The Government’s refusal to recognise F1 as a sport is its biggest roadblock in India
Two decades ago, when I was taking my first steps into the world of motorsport, I never imagined in my wildest dreams that one day I’d be racing in Formula One in front of my home crowd. But life, as they say, is stranger than fiction. In October 2011, it was a momentous occasion when I drove out of the garage at the fantastic Buddh International Circuit ( BIC) for the first practice session, and lined up on the grid on a Sunday with over 95,000 people.
Despite all my years of racing, at some of the most wonderful and historic circuits around the world, nothing prepared me for the extraordinary reception my countrymen gave me during the drivers’ parade on race day. I still get goose bumps thinking about it. I was back in action at BIC in 2012. This year, I’m no longer in F1 as I was no longer interested in racing for a backmarker team, but I’ll keep a close eye on the proceedings at BIC during race weekend.
When I first ventured to BIC, it surpassed all expectations in terms of scale and facilities. The track and allied infrastructure is one of the best. In the aftermath of the 2010 CWG, it helped restore India’s image. The 5.14 km track is one of the best—the surface is smooth, part flowing, part technical, and rewards a driver for commitment.
As we get ready to welcome the F1 circus in the last week of October, I feel a tinge of sadness knowing we won’t be hosting the race in 2014. It’s primarily due to rejigging of the F1 calendar to accommodate two new races in Sochi, Russia, and New Jersey, USA. It will be next to impossible to have a race in October this year and again in April 2014 as the costs involved in hosting a race are enormous.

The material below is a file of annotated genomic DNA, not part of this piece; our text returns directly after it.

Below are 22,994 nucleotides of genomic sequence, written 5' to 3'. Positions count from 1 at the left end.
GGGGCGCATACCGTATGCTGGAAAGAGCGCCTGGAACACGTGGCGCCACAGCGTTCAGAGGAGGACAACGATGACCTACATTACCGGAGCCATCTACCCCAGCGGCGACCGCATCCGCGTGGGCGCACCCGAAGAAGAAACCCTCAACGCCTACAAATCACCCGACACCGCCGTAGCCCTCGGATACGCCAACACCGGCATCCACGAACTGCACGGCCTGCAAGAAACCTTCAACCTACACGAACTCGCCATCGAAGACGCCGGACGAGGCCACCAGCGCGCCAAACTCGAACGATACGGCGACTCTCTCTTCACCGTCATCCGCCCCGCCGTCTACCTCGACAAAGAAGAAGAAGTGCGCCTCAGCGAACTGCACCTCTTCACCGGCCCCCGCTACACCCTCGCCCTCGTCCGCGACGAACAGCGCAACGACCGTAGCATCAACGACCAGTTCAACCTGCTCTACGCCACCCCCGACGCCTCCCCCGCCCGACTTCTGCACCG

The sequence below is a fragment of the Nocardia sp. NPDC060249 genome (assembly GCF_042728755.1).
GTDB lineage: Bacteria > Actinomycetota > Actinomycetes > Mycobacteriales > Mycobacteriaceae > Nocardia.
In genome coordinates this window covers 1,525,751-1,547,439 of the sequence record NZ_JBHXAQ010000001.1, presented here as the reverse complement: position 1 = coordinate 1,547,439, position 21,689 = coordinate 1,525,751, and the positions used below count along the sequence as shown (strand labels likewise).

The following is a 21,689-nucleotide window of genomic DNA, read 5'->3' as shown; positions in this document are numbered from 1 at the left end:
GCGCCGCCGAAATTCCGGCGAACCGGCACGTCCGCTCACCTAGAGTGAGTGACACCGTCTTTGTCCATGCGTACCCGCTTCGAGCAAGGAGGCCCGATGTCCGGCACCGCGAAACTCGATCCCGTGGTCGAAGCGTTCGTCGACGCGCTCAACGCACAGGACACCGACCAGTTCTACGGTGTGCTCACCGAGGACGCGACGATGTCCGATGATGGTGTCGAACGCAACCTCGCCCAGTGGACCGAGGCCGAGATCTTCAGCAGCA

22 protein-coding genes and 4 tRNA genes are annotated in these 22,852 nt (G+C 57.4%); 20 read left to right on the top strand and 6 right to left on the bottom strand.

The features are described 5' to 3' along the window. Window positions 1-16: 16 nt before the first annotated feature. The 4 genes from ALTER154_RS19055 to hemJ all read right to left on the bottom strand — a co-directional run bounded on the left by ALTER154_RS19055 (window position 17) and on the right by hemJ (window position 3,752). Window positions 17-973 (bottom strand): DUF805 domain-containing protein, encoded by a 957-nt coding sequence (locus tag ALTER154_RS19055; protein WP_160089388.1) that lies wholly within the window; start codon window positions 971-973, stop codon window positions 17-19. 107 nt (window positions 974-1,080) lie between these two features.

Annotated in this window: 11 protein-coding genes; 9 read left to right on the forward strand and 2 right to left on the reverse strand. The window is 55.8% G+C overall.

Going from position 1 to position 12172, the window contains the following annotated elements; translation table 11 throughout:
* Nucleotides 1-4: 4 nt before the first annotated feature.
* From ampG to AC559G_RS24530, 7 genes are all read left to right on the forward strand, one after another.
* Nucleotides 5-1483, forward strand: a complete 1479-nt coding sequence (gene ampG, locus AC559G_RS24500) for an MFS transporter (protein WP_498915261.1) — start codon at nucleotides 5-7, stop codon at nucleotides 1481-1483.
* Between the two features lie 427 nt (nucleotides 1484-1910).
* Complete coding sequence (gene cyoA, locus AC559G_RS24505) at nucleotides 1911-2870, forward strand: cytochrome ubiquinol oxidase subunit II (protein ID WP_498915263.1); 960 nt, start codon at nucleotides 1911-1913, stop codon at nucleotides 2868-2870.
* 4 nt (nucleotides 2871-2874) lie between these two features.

The licence fee of an estimated $ 40 million that JPSI has to pay to Formula One Management ( FOM) is quite steep. The way the commercial side of the sport is structured, promoters are able to recover their investments through gate receipts alone. It’s one of the reasons why circuits around the world are struggling financially.
While the sluggish economic environment has only compounded the matter, the biggest roadblock is our Government’s refusal to recognise F1 as a legitimate sport and treating it as entertainment. This means teams can’t avail of any benefits in terms of import duties on consumables like fuel, lubricants and other such items, and the burden of paying the advance duty falls on the race promoter.
If IOC can recognise FIA, the global governing body of motorsport, and if FIA has embraced the WADA code unlike BCCI, I fail to comprehend why F1 shouldn’t be considered a sport here. While I feel extremely privileged to have been given a Padma Shri, I’d be happier if the Government were to recognise my sport as a legitimate one.
Racing drivers are conditioned to be optimists. As such, I hope F1 comes back to India in 2015.